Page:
In developing countries where access to obstetric care is limited, pregnancy complications can have a devastating outcome for both mother and child if not detected in a timely manner. Unfortunately, in low-resource settings such as rural regions of Ethiopia, pregnancy diagnostics that might present a significant improvement in pregnancy outcomes are not readily available to the general population, due to their high cost.
One of the most common preventable causes of fetal and maternal mortality is obstructed labor caused by the mismatch between baby size and maternal pelvis. A possible preventive approach to obstructed labor is early identification of high-risk patients for timely referral to a district hospital for medically assisted delivery or Caesarean section.
Sebastian Pokutta, Coca-Cola Assistant Professor in the Stewart School of Industrial & Systems Engineering (ISyE) at Georgia Tech, has been researching machine learning using 3-D scan technology. He has developed a working prototype to address detection problems in obstructed labor complications. The technology uses economical off-the-shelf sensors together with a low-cost workstation and screen. At a price point of less than $1,500, this noninvasive and contact- free technology is magnitudes lower in cost than comparable technology.
Pokutta’s scanner produces a large amount of 3-D streaming data. The measurement time is minimal, between five and 10 seconds, which results in minimal discomfort for the patient, compared to MRIs that require long exposure times. Moreover, this smart technology is easy to use and does not require highly skilled personnel to operate and interpret results.
Pokutta — along with research team ISyE Ph.D. student Daniel Zink and Professors Brandon Dixon and Rudolph Gleason from the School of Mechanical Engineering — will use this technology to obtain skeletal tracking data to detect architectural and volumetric body features in real-time.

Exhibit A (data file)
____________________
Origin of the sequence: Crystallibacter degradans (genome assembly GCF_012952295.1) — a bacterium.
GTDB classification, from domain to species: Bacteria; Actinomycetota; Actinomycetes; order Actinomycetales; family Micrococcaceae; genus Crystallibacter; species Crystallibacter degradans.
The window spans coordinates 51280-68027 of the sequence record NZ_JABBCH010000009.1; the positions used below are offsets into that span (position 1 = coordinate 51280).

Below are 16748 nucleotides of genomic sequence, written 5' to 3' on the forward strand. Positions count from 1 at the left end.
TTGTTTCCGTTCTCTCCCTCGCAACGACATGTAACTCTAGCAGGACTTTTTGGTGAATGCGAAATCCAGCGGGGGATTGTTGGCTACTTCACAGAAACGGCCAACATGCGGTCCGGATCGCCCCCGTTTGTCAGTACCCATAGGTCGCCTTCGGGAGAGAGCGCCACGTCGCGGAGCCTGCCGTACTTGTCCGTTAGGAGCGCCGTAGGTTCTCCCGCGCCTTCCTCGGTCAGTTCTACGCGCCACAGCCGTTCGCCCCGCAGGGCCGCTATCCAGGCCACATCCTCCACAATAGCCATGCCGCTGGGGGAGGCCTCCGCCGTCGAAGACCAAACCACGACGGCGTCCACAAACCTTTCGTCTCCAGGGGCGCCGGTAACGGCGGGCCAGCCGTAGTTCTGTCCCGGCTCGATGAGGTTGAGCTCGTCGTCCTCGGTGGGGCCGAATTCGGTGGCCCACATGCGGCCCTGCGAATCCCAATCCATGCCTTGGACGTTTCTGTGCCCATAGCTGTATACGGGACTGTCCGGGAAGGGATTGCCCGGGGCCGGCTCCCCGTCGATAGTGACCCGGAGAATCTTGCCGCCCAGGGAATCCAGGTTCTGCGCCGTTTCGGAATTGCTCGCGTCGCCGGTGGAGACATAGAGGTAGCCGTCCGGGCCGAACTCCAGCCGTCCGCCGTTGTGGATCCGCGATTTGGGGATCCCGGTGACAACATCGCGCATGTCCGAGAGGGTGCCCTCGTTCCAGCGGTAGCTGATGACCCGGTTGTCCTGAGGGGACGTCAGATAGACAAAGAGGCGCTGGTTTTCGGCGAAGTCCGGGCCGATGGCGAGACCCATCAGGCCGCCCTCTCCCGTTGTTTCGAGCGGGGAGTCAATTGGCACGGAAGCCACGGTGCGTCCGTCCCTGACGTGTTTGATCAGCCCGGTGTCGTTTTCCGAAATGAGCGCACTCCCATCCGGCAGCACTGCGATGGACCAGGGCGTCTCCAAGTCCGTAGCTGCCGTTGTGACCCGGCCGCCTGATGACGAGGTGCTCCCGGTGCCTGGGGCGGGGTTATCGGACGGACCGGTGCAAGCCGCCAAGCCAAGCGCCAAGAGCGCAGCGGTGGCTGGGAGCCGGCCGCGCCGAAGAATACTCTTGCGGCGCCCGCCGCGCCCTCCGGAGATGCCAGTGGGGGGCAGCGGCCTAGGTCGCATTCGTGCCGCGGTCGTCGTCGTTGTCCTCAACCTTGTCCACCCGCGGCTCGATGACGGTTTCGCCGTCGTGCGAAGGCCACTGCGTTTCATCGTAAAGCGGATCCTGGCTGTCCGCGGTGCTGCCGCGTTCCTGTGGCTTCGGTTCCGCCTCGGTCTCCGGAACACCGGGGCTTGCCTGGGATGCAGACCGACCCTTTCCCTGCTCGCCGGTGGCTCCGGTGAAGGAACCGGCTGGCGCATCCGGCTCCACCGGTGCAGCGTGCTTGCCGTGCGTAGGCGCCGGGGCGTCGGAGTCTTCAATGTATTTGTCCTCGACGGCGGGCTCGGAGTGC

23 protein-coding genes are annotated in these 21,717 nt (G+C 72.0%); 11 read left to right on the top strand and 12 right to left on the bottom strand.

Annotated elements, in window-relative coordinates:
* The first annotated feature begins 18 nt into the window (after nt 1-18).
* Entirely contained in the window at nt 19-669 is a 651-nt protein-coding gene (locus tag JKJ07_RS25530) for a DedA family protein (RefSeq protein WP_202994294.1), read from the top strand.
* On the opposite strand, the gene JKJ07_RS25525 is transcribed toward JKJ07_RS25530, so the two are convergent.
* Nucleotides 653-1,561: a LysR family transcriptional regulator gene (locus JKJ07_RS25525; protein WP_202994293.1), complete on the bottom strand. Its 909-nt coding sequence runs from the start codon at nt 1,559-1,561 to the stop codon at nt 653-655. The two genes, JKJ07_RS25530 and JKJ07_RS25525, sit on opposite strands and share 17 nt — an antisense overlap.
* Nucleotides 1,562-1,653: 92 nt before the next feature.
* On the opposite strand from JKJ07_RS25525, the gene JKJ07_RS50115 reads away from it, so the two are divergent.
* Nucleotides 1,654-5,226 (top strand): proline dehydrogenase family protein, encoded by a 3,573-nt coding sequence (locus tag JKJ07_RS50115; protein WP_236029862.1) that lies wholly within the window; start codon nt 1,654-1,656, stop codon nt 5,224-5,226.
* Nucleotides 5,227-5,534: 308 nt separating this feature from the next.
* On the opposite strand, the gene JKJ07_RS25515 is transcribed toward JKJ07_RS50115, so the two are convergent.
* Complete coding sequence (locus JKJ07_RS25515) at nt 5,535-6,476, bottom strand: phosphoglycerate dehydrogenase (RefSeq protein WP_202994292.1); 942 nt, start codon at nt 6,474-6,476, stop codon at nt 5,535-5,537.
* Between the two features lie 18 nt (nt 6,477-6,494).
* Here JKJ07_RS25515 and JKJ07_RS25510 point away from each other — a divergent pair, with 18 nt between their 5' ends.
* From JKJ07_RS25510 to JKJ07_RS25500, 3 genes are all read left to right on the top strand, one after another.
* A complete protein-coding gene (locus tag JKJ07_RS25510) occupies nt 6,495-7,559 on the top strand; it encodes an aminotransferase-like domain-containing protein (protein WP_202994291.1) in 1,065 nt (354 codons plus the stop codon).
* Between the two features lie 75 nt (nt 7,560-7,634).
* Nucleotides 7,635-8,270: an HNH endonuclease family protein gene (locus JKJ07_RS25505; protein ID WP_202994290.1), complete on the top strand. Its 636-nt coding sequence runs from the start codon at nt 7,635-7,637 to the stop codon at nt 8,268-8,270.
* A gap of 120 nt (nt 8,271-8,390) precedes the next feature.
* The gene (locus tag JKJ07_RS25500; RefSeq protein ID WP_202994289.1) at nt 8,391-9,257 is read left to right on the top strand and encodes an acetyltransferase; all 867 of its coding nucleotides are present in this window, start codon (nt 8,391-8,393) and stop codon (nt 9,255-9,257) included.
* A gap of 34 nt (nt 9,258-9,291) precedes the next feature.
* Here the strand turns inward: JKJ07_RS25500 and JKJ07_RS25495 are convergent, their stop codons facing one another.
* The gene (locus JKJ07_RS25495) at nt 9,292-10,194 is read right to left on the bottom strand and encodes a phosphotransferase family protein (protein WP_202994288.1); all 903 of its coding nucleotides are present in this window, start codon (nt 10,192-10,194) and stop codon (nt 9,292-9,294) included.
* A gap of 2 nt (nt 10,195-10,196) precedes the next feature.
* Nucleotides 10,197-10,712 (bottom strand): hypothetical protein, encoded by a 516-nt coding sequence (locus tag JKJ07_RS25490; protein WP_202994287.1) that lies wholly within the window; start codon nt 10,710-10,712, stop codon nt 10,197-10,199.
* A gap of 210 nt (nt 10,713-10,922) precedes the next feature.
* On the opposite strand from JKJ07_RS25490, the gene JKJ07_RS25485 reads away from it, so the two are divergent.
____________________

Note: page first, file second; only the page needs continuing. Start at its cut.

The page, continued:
“Output will be a digital 3-D model of the patient, from which standard measurements such as body height, hip height, width, and circumference, waist height, width, and circumference, shoulder height and width, as well as more involved volumetric measures such as abdominal volume and shape are inferred and various measures can be derived,” said Pokutta. “Based on these measurements, decisions can be made in advance to help ensure a safer delivery.”
Currently, the technology is being field-tested in rural Ethiopia.
With minor modifications, this device has a broader application appeal, including monitoring for malnutrition to find out which food programs are working better, and diagnosing lymphedema, the chronic swelling of arms and legs of some cancer survivors.
The initial funding for this project, in the form of a seed grant from the George Family Foundation, defined the feasibility of the technology. In July 2015, the team won a seed grant challenge from Saving Lives at Birth: A Grand Challenge for Development, where they were one of 17 award nominees selected to receive funding from more than 750 submissions. This new funding will be used for the first clinical trial in Ethiopia, which began in September 2015.
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Stewart School of Industrial & Systems Engineering